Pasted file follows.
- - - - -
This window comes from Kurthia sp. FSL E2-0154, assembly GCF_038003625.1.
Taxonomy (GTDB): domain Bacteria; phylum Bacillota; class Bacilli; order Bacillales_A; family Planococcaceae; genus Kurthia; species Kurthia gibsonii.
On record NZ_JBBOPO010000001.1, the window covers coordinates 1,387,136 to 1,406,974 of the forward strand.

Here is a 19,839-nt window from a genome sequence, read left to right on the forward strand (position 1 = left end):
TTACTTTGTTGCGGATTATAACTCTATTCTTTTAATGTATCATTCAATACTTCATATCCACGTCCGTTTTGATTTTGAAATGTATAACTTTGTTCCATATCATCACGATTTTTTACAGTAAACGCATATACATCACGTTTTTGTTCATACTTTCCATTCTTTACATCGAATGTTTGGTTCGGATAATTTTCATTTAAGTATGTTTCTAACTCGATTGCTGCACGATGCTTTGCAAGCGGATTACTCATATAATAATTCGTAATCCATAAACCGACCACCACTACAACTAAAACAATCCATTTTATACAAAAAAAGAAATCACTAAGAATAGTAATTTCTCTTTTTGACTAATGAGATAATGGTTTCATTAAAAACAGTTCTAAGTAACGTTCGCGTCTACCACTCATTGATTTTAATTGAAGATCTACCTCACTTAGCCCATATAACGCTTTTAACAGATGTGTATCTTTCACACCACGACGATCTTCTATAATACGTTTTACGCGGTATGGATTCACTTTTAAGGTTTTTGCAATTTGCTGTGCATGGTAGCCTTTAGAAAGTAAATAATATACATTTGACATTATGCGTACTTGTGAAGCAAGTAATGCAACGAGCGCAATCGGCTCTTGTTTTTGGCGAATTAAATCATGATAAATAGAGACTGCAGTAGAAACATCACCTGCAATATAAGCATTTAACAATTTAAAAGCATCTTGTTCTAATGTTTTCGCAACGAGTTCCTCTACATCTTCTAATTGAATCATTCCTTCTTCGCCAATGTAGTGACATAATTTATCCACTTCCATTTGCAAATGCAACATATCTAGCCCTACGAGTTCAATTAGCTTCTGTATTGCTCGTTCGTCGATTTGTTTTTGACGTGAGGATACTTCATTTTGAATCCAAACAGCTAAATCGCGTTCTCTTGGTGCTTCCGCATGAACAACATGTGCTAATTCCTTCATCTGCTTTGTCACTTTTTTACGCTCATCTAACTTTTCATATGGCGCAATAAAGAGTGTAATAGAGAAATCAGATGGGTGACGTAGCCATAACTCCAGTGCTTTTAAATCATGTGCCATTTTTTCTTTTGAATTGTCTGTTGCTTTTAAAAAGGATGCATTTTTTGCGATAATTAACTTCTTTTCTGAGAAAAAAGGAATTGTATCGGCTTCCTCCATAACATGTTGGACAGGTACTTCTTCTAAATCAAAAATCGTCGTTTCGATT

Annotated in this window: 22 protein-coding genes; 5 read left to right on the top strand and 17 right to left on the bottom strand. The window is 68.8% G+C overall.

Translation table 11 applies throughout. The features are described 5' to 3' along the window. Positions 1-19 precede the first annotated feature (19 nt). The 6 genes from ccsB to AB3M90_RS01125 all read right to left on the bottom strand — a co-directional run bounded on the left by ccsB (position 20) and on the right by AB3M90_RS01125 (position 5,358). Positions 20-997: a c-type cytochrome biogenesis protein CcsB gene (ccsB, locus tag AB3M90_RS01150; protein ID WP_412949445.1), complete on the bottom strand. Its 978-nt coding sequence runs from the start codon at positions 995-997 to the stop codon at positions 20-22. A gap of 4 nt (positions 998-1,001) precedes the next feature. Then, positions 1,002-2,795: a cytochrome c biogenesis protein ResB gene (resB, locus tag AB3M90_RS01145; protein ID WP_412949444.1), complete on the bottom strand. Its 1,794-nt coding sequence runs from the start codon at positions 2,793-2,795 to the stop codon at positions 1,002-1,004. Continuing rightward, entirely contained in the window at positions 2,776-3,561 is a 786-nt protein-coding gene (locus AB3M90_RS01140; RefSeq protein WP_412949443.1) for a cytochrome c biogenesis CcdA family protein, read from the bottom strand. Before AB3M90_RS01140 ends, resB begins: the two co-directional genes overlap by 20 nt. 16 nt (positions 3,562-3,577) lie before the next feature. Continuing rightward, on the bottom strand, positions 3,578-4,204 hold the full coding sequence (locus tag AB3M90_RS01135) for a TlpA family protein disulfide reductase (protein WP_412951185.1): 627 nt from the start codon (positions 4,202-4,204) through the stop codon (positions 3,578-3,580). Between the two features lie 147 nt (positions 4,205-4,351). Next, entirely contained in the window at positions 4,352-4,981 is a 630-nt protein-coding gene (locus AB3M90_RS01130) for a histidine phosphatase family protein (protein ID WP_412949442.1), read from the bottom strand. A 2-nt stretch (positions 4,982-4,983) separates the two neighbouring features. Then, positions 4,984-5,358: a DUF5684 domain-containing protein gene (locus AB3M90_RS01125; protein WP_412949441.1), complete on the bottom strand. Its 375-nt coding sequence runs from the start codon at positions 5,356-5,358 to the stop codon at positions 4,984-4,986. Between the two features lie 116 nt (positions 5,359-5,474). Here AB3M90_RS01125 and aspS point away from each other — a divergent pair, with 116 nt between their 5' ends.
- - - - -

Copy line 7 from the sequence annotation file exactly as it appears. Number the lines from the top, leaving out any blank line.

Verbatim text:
Translation table 11 applies throughout. The features are described 5' to 3' along the window. Positions 1-19 precede the first annotated feature (19 nt). The 6 genes from ccsB to AB3M90_RS01125 all read right to left on the bottom strand — a co-directional run bounded on the left by ccsB (position 20) and on the right by AB3M90_RS01125 (position 5,358). Positions 20-997: a c-type cytochrome biogenesis protein CcsB gene (ccsB, locus tag AB3M90_RS01150; protein ID WP_412949445.1), complete on the bottom strand. Its 978-nt coding sequence runs from the start codon at positions 995-997 to the stop codon at positions 20-22. A gap of 4 nt (positions 998-1,001) precedes the next feature. Then, positions 1,002-2,795: a cytochrome c biogenesis protein ResB gene (resB, locus tag AB3M90_RS01145; protein ID WP_412949444.1), complete on the bottom strand. Its 1,794-nt coding sequence runs from the start codon at positions 2,793-2,795 to the stop codon at positions 1,002-1,004. Continuing rightward, entirely contained in the window at positions 2,776-3,561 is a 786-nt protein-coding gene (locus AB3M90_RS01140; RefSeq protein WP_412949443.1) for a cytochrome c biogenesis CcdA family protein, read from the bottom strand. Before AB3M90_RS01140 ends, resB begins: the two co-directional genes overlap by 20 nt. 16 nt (positions 3,562-3,577) lie before the next feature. Continuing rightward, on the bottom strand, positions 3,578-4,204 hold the full coding sequence (locus tag AB3M90_RS01135) for a TlpA family protein disulfide reductase (protein WP_412951185.1): 627 nt from the start codon (positions 4,202-4,204) through the stop codon (positions 3,578-3,580). Between the two features lie 147 nt (positions 4,205-4,351). Next, entirely contained in the window at positions 4,352-4,981 is a 630-nt protein-coding gene (locus AB3M90_RS01130) for a histidine phosphatase family protein (protein ID WP_412949442.1), read from the bottom strand. A 2-nt stretch (positions 4,982-4,983) separates the two neighbouring features. Then, positions 4,984-5,358: a DUF5684 domain-containing protein gene (locus AB3M90_RS01125; protein WP_412949441.1), complete on the bottom strand. Its 375-nt coding sequence runs from the start codon at positions 5,356-5,358 to the stop codon at positions 4,984-4,986. Between the two features lie 116 nt (positions 5,359-5,474). Here AB3M90_RS01125 and aspS point away from each other — a divergent pair, with 116 nt between their 5' ends.